This is an analysis of the poem Little Miss Brag that begins with:

Little Miss Brag has much to say
To the rich little lady from over the way... full text

Elements of the verse: questions and answers

The information we provided is prepared by means of a special computer program. Use the criteria sheet to understand greatest poems or improve your poetry analysis essay.

  • Rhyme scheme: aAbbccddXX aaeeffggXX hhiijjjjXX aAffkkccXX
  • Stanza lengths (in strings): 10,10,10,10,
  • Closest metre: iambic tetrameter
  • –°losest rhyme: couplets
  • –°losest stanza type: sonnet
  • Guessed form: unknown form
  • Metre: 10111101 001101001001 10110101101 1111011101 110111101 1101100101 110111111 10100000101 100 100 01101001001 110010101 11100100111 111101101 1010011111 011111011 0101010101 111110101 100 100 0110101101 01010111 110101101 0101100001 1010101101 101110101 11010101 01110101 100 100 110111101 001101001001 11111001 10010111 10011111 0010011101 10010101 111011101 100 100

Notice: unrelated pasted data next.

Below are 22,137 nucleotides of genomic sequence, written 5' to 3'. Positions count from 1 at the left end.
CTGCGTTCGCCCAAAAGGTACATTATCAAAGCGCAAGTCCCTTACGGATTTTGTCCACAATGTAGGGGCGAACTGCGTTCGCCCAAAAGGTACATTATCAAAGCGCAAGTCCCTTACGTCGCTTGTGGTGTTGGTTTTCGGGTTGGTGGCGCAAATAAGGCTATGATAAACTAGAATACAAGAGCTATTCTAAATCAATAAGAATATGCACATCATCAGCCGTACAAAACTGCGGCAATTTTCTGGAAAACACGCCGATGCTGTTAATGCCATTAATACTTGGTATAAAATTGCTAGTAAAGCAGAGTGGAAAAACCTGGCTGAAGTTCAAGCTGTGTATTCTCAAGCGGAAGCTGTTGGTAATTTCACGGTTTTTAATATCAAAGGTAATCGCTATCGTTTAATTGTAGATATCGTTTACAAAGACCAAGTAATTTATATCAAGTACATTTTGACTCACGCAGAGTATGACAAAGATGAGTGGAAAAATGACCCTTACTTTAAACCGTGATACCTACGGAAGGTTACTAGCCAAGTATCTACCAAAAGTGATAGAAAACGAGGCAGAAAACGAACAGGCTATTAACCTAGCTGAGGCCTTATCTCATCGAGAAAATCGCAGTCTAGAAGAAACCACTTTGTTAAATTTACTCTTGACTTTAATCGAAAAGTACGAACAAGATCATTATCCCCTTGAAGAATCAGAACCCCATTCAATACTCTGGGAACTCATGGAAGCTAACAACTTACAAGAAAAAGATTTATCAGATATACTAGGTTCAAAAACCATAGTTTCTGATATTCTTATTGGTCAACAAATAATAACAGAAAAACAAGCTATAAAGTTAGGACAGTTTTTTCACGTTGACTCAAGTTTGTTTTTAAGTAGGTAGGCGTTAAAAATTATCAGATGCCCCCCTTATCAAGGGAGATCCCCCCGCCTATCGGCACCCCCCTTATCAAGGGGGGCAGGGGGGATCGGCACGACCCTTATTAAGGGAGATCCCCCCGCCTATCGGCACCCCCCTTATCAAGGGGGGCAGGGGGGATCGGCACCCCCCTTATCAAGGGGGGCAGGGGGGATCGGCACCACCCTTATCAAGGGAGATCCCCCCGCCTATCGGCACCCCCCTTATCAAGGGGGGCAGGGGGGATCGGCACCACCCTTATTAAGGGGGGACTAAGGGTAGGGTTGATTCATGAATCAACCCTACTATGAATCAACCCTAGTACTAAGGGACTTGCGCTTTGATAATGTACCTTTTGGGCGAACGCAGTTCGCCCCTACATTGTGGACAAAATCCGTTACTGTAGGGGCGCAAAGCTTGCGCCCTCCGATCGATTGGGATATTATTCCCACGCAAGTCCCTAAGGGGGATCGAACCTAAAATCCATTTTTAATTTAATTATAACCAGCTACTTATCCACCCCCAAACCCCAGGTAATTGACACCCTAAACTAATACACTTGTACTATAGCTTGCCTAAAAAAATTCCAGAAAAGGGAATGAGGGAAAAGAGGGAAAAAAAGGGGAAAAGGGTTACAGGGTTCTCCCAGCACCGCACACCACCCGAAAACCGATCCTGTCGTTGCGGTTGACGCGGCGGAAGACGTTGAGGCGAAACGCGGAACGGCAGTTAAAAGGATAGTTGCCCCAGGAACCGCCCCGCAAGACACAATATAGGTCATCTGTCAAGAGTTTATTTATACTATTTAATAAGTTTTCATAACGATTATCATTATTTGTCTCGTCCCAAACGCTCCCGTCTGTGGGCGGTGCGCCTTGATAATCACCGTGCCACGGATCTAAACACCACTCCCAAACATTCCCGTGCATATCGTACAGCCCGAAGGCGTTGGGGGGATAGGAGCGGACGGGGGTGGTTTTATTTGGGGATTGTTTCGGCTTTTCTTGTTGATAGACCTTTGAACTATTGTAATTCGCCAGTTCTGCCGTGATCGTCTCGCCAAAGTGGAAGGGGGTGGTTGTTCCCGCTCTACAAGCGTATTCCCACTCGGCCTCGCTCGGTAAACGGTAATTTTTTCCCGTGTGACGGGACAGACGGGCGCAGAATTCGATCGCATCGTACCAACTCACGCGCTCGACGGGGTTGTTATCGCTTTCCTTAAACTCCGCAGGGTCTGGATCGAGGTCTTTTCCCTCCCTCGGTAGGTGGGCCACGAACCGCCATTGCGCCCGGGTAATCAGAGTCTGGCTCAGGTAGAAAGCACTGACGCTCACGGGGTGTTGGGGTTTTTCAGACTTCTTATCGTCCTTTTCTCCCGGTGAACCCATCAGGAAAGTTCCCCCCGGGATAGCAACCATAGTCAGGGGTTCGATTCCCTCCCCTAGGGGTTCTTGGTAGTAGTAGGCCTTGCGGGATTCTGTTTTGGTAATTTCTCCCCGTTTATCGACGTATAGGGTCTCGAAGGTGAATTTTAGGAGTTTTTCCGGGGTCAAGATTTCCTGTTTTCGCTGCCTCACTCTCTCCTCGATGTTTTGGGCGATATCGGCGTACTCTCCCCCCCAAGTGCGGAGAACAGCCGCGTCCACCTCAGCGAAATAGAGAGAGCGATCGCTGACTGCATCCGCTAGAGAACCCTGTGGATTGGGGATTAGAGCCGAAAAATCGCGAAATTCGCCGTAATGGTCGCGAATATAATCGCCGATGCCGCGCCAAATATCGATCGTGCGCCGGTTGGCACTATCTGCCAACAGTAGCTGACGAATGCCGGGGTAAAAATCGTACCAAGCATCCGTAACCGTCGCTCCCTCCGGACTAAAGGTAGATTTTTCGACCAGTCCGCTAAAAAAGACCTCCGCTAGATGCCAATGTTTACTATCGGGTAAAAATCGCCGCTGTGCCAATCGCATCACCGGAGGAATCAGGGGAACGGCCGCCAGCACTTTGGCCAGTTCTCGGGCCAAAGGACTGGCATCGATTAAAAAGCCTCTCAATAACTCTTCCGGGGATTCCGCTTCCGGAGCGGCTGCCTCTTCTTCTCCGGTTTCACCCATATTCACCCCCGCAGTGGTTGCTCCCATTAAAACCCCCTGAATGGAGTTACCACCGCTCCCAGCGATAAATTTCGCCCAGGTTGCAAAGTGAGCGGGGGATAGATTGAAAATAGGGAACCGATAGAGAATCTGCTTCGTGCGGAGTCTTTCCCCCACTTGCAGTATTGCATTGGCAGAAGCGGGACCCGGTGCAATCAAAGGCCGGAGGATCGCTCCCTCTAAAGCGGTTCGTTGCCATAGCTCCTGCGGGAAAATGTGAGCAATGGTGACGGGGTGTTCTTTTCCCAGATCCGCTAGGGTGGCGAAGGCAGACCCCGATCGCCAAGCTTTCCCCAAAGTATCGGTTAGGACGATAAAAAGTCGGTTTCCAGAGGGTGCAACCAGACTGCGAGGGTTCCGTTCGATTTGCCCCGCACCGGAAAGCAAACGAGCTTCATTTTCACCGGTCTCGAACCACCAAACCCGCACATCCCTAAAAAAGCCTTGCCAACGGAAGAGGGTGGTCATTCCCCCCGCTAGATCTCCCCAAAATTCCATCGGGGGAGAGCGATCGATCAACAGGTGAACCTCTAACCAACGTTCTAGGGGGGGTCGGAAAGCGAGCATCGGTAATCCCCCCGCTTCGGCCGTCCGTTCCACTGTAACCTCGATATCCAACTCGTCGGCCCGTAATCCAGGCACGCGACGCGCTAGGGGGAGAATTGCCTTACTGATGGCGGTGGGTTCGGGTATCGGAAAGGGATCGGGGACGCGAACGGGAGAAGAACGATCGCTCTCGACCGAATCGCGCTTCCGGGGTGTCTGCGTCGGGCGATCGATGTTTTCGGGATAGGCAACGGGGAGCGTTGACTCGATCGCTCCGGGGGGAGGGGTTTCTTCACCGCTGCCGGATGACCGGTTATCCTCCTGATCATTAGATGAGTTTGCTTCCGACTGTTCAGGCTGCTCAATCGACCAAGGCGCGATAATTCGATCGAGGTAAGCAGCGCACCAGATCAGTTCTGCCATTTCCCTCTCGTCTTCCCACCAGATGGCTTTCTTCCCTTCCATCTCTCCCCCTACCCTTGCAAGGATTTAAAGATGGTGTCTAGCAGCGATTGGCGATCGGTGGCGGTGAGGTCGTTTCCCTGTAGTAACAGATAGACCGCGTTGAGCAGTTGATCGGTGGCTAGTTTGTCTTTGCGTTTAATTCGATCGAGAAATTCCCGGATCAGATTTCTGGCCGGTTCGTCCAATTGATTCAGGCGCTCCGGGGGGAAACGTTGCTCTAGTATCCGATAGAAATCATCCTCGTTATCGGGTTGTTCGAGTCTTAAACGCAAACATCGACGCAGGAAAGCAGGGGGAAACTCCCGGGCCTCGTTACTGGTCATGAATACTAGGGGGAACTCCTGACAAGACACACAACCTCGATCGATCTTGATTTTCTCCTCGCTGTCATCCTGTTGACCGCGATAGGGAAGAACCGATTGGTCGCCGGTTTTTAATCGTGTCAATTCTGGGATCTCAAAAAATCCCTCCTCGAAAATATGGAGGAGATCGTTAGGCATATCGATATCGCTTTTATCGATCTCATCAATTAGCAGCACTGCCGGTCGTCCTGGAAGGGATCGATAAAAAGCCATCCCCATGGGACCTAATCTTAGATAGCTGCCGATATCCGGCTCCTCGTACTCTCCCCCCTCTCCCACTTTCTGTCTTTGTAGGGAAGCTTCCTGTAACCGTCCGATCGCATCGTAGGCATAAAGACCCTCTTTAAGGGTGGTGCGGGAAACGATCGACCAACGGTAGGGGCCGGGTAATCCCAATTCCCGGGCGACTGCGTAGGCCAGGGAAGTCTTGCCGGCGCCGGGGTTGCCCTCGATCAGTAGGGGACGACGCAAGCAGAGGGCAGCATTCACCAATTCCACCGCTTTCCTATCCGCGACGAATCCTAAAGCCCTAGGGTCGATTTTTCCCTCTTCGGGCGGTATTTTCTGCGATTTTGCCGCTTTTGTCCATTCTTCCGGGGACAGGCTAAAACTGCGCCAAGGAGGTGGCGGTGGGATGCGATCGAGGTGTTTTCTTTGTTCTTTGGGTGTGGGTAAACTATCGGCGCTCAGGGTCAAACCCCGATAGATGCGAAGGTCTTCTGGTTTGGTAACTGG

• Amount of stanzas: 4
  • Average number of symbols per stanza: 343
  • Average number of words per stanza: 63
  • Amount of lines: 40
  • Average number of symbols per line: 33 (medium-length strings)
  • Average number of words per line: 6
  • Mood of the speaker:

    There are many exclamation marks in the poem. The speaker is excited. He or she has strong feelings on the subject that is described in the poem.

  • The author used lexical repetitions to emphasize a significant image; little, or, and are repeated.

    The author used the same word the at the beginnings of some neighboring stanzas. The figure of speech is a kind of anaphora.

    The poet repeated the same word oho at the end of some neighboring stanzas. The poetic device is a kind of epiphora.

If you write a school or university poetry essay, you should Include in your explanation of the poem:

  • summary of Little Miss Brag;
  • central theme;
  • idea of the verse;
  • history of its creation;
  • critical appreciation.

Good luck in your poetry interpretation practice!

More information about poems by Eugene Field